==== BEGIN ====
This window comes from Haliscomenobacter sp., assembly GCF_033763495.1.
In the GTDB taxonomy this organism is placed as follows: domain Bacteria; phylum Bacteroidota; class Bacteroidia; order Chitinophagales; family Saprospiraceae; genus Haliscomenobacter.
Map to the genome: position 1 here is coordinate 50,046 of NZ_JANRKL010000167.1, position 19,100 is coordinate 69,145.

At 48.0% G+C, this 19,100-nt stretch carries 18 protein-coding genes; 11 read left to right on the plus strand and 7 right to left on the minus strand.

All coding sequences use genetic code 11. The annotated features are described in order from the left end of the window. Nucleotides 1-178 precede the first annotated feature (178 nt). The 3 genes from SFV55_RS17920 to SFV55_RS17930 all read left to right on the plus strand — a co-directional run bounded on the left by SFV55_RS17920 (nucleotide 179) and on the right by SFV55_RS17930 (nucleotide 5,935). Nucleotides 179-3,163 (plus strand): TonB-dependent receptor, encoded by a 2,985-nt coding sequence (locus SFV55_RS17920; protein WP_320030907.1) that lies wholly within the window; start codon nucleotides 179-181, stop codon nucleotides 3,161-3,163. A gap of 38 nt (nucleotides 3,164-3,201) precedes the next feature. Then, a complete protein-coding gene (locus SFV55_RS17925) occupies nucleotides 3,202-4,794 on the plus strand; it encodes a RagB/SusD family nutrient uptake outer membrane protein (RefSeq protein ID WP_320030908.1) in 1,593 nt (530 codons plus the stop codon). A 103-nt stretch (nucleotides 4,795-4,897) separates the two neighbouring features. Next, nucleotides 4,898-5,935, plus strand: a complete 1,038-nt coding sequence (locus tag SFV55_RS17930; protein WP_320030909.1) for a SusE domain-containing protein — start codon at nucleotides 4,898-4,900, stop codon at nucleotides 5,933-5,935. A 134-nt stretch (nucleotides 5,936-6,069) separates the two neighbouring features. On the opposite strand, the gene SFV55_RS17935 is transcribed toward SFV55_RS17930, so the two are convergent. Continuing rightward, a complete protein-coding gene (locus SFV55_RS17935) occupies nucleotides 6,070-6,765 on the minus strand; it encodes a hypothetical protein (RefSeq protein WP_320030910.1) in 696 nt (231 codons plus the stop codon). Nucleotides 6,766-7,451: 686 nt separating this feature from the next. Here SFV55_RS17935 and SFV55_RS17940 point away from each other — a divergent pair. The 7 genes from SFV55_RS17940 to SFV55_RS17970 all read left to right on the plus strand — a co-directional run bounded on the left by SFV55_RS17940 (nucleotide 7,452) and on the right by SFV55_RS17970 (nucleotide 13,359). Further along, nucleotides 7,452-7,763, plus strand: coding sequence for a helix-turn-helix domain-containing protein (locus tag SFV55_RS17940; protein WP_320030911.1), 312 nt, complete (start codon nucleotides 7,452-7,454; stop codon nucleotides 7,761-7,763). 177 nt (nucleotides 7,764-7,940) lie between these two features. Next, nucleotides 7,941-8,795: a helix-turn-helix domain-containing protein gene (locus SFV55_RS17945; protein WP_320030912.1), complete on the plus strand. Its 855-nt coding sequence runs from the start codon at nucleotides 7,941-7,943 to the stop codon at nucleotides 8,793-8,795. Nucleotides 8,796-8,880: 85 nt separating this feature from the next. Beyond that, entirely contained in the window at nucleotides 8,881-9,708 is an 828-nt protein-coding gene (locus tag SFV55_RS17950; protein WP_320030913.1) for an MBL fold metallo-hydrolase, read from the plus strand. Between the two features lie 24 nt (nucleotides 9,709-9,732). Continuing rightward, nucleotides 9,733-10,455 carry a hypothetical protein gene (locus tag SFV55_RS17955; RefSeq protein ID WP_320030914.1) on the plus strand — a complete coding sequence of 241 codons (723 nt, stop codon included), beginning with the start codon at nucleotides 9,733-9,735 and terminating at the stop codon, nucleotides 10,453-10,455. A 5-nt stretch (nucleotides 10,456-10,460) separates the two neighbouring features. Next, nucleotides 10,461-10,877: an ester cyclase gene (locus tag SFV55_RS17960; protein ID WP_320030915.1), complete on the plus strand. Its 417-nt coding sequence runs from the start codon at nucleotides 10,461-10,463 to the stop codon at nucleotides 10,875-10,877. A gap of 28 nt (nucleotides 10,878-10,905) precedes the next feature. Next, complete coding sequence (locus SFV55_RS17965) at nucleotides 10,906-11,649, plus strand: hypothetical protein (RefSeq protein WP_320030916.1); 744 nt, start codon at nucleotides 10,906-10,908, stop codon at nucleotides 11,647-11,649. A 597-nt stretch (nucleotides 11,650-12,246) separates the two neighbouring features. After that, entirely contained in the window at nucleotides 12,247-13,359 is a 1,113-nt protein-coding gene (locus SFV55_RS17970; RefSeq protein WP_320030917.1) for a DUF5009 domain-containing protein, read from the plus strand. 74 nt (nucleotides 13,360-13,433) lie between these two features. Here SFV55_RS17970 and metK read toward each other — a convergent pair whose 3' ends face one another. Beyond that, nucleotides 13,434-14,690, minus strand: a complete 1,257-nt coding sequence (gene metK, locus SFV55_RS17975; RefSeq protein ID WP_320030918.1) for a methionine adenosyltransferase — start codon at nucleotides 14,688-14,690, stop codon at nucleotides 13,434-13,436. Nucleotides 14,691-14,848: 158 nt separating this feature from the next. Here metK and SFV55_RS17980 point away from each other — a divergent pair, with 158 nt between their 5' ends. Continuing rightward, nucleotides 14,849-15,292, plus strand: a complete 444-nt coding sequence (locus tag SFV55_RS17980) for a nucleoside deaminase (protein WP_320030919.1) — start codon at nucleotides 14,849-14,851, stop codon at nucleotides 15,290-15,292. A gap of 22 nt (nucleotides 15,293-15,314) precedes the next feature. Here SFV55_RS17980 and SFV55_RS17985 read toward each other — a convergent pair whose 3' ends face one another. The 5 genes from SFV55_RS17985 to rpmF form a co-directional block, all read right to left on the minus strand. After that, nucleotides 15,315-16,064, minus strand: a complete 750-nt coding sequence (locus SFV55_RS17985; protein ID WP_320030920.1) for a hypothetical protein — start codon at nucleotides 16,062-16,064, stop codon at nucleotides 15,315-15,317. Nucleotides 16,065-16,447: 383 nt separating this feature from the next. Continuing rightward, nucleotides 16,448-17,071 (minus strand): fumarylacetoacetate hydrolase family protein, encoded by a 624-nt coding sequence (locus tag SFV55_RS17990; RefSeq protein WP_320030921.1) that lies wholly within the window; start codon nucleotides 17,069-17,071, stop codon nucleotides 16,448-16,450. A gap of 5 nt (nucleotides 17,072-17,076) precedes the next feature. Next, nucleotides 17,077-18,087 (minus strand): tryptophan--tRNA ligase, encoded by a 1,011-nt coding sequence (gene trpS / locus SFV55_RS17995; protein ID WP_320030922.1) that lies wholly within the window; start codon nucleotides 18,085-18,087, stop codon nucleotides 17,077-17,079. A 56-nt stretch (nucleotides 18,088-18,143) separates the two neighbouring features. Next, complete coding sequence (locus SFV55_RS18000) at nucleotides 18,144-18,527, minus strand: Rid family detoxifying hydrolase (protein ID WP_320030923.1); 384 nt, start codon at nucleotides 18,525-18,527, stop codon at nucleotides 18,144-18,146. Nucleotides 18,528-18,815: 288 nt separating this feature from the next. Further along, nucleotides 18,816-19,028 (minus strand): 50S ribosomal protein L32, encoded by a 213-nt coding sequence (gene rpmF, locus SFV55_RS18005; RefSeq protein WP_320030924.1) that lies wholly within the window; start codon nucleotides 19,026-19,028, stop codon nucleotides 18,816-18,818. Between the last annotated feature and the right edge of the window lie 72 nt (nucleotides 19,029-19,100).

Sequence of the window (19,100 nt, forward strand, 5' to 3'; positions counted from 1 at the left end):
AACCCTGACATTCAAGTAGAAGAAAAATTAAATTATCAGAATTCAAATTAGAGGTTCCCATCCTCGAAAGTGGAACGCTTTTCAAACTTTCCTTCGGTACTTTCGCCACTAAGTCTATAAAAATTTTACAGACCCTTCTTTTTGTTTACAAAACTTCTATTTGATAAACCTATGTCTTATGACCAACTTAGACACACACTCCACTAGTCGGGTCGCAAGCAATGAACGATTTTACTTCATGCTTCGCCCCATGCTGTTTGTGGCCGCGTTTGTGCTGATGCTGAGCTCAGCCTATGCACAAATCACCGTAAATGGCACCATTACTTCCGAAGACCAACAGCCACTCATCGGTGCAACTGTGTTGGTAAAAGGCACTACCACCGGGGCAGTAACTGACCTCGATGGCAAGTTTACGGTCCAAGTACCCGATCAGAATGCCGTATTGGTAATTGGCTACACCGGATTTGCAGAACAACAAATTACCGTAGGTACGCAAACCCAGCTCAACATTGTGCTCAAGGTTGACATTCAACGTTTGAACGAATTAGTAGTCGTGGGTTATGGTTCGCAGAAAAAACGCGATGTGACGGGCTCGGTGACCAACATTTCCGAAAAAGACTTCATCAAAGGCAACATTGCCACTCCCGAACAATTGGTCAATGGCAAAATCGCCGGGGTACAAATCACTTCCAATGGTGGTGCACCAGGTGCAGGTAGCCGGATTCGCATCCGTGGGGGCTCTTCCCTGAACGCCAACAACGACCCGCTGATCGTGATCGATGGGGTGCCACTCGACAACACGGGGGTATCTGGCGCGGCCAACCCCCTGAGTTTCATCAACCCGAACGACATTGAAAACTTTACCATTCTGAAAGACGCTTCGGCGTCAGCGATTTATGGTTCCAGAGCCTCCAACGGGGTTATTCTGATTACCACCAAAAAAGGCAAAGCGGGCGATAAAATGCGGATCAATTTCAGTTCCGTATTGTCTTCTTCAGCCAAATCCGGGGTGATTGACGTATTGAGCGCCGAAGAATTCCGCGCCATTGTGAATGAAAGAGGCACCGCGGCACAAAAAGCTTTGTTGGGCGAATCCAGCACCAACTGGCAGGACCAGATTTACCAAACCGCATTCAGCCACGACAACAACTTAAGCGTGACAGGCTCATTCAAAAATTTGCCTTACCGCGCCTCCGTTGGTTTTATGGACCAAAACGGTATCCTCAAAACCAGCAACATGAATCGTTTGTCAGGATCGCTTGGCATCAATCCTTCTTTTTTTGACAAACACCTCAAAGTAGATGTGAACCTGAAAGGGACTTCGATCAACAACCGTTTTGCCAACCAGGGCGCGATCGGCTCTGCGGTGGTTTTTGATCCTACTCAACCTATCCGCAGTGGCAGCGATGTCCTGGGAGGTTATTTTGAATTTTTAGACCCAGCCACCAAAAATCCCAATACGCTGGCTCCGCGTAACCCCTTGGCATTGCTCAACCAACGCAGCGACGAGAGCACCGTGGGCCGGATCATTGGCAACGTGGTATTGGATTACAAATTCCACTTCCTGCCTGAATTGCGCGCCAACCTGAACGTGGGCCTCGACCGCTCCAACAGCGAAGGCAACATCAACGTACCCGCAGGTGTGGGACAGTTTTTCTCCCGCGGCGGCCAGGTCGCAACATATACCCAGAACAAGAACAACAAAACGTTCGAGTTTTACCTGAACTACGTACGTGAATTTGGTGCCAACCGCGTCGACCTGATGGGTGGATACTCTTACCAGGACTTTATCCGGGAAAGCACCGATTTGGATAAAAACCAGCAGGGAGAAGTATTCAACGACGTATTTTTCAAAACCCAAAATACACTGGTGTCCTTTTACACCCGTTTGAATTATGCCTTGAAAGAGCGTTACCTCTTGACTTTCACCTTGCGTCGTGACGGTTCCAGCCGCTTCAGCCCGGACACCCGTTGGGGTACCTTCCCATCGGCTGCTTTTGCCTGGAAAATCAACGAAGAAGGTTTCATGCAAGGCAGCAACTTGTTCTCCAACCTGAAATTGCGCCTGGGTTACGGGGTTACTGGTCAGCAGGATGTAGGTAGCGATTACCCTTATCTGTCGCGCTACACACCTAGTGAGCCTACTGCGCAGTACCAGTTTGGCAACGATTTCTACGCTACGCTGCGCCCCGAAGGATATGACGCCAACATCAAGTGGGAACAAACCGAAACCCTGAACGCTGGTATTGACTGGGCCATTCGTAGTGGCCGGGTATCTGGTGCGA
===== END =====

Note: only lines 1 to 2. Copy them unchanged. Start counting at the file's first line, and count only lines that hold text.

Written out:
This window comes from Haliscomenobacter sp., assembly GCF_033763495.1.
In the GTDB taxonomy this organism is placed as follows: domain Bacteria; phylum Bacteroidota; class Bacteroidia; order Chitinophagales; family Saprospiraceae; genus Haliscomenobacter.